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Reading Aloud

Aunt Maisie

Aunt Maisie made me laugh today. She wishes to be cremated when the time comes, she said. We all have to go; that’s a fact. She had told her younger sister about her intention and had met with disapproval. “If my sister puts me into a box, I shall jump out of it and into her face,” she exclaimed. She seemed to find the idea of the box disconcerting, and I could hardly keep a straight face. She went on “Why can’t I have the same thing as my husband. He was cremated and his ashes scattered on a field where he used to work”. She made a vague movement with her arm, a dramatic expression in her face.

I couldn’t suppress a smile and she looked at me questioningly. She then told me what she thought about “the box”. “Fancy maggots eating their way through the wood and into my body”. She looked horrified and seemed to be curling up as if getting away from something. Certainly this shouldn’t happen to her. I burst into laughter and reassured her: she wouldn’t feel a thing! She produced a little smile and wondered would her soul witness it. After that she resumed her straight face and told me about a sad case. A lady she had known from her whist drives. Seventy-seven. She didn’t come one day and the next thing Aunt Maisie knew from the newspaper was that she was dead. “Seventy-seven!”. Aunt Maisie gave me a meaningful look. I calculated that Aunt Maisie was older than that. Five years older in fact. “Not a bad age,” she said. “They say three score and ten – that’s what we get.” The allotted span, Nessie used to call it. “Anything else is borrowed time”, she went on. Of course, “I’m nearly eighty-three”. She looked pleased with herself. I told her she was doing well. She smiled and said she was living on borrowed time. I encouraged her to enjoy it. She would, she said, and started telling me the story of her bungalow. I had heard it before.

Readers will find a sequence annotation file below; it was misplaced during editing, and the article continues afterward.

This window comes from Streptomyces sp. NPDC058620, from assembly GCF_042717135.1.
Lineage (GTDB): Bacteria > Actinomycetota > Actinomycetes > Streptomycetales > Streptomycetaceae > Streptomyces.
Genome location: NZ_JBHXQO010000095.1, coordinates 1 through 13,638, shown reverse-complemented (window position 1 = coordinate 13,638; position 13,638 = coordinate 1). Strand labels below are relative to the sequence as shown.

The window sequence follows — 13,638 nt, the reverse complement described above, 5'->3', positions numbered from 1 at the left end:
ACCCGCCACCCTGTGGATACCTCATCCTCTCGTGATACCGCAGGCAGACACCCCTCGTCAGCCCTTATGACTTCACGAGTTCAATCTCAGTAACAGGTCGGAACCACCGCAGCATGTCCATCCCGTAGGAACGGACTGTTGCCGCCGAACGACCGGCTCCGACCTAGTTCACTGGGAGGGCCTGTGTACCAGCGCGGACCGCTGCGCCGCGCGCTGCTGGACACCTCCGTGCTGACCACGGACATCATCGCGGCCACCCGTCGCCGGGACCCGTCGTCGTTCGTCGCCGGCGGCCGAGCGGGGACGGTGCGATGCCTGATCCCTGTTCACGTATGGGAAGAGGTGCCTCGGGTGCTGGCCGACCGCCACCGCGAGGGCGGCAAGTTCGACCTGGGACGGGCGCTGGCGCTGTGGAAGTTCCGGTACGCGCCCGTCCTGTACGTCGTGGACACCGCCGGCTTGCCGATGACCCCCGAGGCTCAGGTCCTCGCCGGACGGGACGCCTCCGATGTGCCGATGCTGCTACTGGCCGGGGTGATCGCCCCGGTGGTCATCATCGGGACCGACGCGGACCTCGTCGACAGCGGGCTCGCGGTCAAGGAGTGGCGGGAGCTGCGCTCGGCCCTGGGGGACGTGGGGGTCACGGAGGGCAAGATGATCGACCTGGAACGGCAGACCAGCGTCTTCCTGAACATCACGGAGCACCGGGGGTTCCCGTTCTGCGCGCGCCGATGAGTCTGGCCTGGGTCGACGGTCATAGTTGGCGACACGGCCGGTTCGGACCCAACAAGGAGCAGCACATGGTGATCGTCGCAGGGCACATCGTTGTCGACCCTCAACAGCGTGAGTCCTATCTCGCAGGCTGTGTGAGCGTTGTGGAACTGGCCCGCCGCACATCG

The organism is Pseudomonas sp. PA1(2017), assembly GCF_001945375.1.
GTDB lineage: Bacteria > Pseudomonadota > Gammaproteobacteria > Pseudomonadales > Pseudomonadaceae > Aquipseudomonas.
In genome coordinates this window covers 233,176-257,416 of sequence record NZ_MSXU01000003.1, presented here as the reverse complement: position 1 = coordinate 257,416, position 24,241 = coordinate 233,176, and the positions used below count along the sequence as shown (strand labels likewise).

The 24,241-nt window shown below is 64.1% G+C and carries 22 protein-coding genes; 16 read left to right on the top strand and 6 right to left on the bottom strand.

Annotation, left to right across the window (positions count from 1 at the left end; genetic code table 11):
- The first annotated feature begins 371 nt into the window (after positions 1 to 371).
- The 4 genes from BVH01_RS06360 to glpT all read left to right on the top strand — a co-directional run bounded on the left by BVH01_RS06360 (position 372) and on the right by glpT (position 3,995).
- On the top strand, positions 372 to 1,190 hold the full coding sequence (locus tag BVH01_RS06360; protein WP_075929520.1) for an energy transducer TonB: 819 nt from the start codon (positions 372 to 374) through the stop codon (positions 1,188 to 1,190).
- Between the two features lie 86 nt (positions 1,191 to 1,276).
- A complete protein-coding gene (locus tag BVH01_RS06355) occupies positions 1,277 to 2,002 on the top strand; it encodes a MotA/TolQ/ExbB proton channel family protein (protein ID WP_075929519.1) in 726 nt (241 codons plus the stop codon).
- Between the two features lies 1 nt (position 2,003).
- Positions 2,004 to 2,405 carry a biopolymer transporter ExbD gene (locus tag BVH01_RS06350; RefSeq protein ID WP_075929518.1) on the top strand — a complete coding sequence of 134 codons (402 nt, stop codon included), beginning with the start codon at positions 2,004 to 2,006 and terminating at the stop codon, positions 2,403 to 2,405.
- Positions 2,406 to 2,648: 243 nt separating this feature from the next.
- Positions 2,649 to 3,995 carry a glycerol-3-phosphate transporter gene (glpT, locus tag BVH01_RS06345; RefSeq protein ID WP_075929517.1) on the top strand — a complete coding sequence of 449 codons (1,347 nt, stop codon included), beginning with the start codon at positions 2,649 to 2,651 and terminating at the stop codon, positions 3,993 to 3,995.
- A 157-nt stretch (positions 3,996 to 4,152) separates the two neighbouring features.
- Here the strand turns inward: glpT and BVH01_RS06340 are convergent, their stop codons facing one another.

She lives in a little Council bungalow, one in a row of five or six, and several people had wanted it. Of course, my doctor saw that I got it. A very good doctor.” She was most grateful. Mrs Zenc had wanted it, too, she kept telling people at the whist drive she was going to have it. Aunt Maisie’s neighbour and a few others round about had wanted Mrs Zenc to come and live there. Aunt Maisie was sick of hearing this every so often. “Why do they keep telling me that?”. Anyway, Aunt Maisie got the bungalow and not Mrs Zenc. The Council knew who needed it most. Mrs Zenc must have been upset when she was turned down, Aunt Maisie thought. She would have to wait for another chance. Aunt Maisie was safe where she was, she didn’t think anybody could turn her out, she was going to stay here. She didn’t say until when. Mrs Zenc had been offered several other places in the meantime, but hadn’t accepted any. Aunt Maisie couldn’t see at all why not. “You see, she had set her heart on the one at the corner, the one I have. But she couldn’t have that.” Aunt Maisie looked satisfied. She went on: “They’re building more bungalows out in Crossread.” She made a vague movement meaning far away, not nice and central as hers, obviously. Mrs Zenc could go there for all Aunt Maisie knew. But what had the old girl done? Aunt Maisie was trying to rouse my interest. She had accepted an upstairs flat in a building nearby, and of course, who would be surprized to hear as she had done this morning: Mrs Zenc had broken her ankle! Aunt Maisie thought it was probably the stairs. “She should never have accepted this flat.“ She was quite out of sympathy. “What a silly thing to do!” Aunt Maisie would have known better. But then she was lucky – she had been assigned the bungalow on the corner. “Why do people keep talking about Mrs Zenc?” she complained. “I don’t gossip, but they give me all the news about her.” It nearly made her miserable, but only nearly, for she was safe where she was.

When I had to go, I told her it was nice having a laugh together. She smiled and said she was looking forward to seeing me next week.